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U.S. special court renews NSA phone metadata program
U.S. Foreign Intelligence Surveillance Court on Friday renewed the authority of National Security Agency to operate its controversial phone metadata collection program.
The U.S. government has filed an application with the Foreign Intelligence Surveillance (FISA) court seeking to renew the authority to collect telephony metadata in bulk, and the court renewed the authority on Friday, said Shawn Turner, spokesman of the Office of the Director of National Intelligence in a statement.
The Office of the Director of National Intelligence decided to declassify the FISA Court ruling in the light of the significant and continuing public interest in the phone metadata program, said Turner.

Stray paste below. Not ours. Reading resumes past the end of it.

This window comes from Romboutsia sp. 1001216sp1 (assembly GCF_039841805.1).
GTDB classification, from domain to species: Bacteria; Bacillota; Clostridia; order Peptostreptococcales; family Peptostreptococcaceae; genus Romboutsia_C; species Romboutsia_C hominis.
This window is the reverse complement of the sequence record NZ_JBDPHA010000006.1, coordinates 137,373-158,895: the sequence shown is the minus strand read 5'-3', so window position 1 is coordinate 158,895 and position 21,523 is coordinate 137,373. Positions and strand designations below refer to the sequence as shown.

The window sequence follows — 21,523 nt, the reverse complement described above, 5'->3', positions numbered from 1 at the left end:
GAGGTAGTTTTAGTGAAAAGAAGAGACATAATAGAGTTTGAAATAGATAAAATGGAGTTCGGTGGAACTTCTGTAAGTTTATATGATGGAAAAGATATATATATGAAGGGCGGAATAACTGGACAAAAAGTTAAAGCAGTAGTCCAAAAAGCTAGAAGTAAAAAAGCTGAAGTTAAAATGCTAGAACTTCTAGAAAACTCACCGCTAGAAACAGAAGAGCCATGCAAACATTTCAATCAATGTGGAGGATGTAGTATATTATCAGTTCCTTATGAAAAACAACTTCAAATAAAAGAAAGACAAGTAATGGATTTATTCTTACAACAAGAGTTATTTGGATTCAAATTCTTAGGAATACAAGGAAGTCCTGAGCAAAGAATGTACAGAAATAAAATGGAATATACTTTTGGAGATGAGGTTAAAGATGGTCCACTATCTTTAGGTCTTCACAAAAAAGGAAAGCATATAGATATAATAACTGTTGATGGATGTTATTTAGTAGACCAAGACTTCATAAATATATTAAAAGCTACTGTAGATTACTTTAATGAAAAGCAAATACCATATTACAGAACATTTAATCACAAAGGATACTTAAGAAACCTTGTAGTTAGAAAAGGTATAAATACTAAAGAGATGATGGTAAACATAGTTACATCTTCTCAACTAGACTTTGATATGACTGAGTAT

It is part of the Obama administration and intelligence community's efforts to defend the legality of such controversial surveillance programs that have been under fire following disclosures of former defense contractor Edward Snowden.
The Obama administration is carefully evaluating the recommendation of a presidential advisory group "regarding transitioning the program to one in which the data is held by telecommunications companies or a third party," said Turner.
President Barack Obama has pledged to announce a series of proposals to reform the NSA surveillance programs in January, after the advisory group brought up 46 recommendations of changes to those programs in December.
[Source: Xinhua, Washington, 03Jan14]
Privacy and counterintelligence
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